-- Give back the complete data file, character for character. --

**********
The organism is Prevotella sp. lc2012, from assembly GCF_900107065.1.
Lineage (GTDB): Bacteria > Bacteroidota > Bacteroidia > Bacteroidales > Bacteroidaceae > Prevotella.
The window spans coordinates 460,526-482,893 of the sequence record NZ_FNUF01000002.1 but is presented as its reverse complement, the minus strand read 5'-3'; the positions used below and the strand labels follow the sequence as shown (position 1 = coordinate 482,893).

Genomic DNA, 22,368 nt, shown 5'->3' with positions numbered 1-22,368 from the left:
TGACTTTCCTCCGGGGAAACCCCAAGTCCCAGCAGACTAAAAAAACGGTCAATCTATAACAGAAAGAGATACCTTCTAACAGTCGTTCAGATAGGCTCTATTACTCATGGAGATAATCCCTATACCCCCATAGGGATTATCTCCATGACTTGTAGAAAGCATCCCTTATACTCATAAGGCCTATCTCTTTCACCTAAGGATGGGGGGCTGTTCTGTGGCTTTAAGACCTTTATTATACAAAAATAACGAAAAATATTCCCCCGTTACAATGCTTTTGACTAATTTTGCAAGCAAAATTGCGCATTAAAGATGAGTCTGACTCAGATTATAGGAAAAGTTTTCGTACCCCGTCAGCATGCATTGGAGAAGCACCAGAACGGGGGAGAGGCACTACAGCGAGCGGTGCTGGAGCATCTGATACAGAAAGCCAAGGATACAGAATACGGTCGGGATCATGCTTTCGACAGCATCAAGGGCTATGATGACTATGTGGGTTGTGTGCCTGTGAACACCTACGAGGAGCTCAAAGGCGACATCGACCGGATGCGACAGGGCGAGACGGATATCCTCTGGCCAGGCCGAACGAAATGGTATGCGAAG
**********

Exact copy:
The organism is Prevotella sp. lc2012, from assembly GCF_900107065.1.
Lineage (GTDB): Bacteria > Bacteroidota > Bacteroidia > Bacteroidales > Bacteroidaceae > Prevotella.
The window spans coordinates 460,526-482,893 of the sequence record NZ_FNUF01000002.1 but is presented as its reverse complement, the minus strand read 5'-3'; the positions used below and the strand labels follow the sequence as shown (position 1 = coordinate 482,893).

Genomic DNA, 22,368 nt, shown 5'->3' with positions numbered 1-22,368 from the left:
TGACTTTCCTCCGGGGAAACCCCAAGTCCCAGCAGACTAAAAAAACGGTCAATCTATAACAGAAAGAGATACCTTCTAACAGTCGTTCAGATAGGCTCTATTACTCATGGAGATAATCCCTATACCCCCATAGGGATTATCTCCATGACTTGTAGAAAGCATCCCTTATACTCATAAGGCCTATCTCTTTCACCTAAGGATGGGGGGCTGTTCTGTGGCTTTAAGACCTTTATTATACAAAAATAACGAAAAATATTCCCCCGTTACAATGCTTTTGACTAATTTTGCAAGCAAAATTGCGCATTAAAGATGAGTCTGACTCAGATTATAGGAAAAGTTTTCGTACCCCGTCAGCATGCATTGGAGAAGCACCAGAACGGGGGAGAGGCACTACAGCGAGCGGTGCTGGAGCATCTGATACAGAAAGCCAAGGATACAGAATACGGTCGGGATCATGCTTTCGACAGCATCAAGGGCTATGATGACTATGTGGGTTGTGTGCCTGTGAACACCTACGAGGAGCTCAAAGGCGACATCGACCGGATGCGACAGGGCGAGACGGATATCCTCTGGCCAGGCCGAACGAAATGGTATGCGAAG